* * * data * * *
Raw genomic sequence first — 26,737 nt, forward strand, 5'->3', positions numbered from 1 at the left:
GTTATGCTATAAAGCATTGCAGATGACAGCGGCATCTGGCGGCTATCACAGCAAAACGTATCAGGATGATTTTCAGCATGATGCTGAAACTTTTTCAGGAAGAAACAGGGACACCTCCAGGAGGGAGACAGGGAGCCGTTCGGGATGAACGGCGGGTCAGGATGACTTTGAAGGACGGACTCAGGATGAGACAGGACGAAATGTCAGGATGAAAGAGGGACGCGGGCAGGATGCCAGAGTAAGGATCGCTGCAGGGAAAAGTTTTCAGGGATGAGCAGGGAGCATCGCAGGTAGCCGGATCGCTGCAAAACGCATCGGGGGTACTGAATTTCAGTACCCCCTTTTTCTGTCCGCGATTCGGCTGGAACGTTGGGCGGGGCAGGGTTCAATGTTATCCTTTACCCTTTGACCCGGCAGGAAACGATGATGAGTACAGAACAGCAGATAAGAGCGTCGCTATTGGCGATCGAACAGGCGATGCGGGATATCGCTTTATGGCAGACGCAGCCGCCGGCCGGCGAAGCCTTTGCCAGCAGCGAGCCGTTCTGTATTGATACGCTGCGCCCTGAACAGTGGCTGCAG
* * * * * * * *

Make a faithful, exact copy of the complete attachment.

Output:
Raw genomic sequence first — 26,737 nt, forward strand, 5'->3', positions numbered from 1 at the left:
GTTATGCTATAAAGCATTGCAGATGACAGCGGCATCTGGCGGCTATCACAGCAAAACGTATCAGGATGATTTTCAGCATGATGCTGAAACTTTTTCAGGAAGAAACAGGGACACCTCCAGGAGGGAGACAGGGAGCCGTTCGGGATGAACGGCGGGTCAGGATGACTTTGAAGGACGGACTCAGGATGAGACAGGACGAAATGTCAGGATGAAAGAGGGACGCGGGCAGGATGCCAGAGTAAGGATCGCTGCAGGGAAAAGTTTTCAGGGATGAGCAGGGAGCATCGCAGGTAGCCGGATCGCTGCAAAACGCATCGGGGGTACTGAATTTCAGTACCCCCTTTTTCTGTCCGCGATTCGGCTGGAACGTTGGGCGGGGCAGGGTTCAATGTTATCCTTTACCCTTTGACCCGGCAGGAAACGATGATGAGTACAGAACAGCAGATAAGAGCGTCGCTATTGGCGATCGAACAGGCGATGCGGGATATCGCTTTATGGCAGACGCAGCCGCCGGCCGGCGAAGCCTTTGCCAGCAGCGAGCCGTTCTGTATTGATACGCTGCGCCCTGAACAGTGGCTGCAG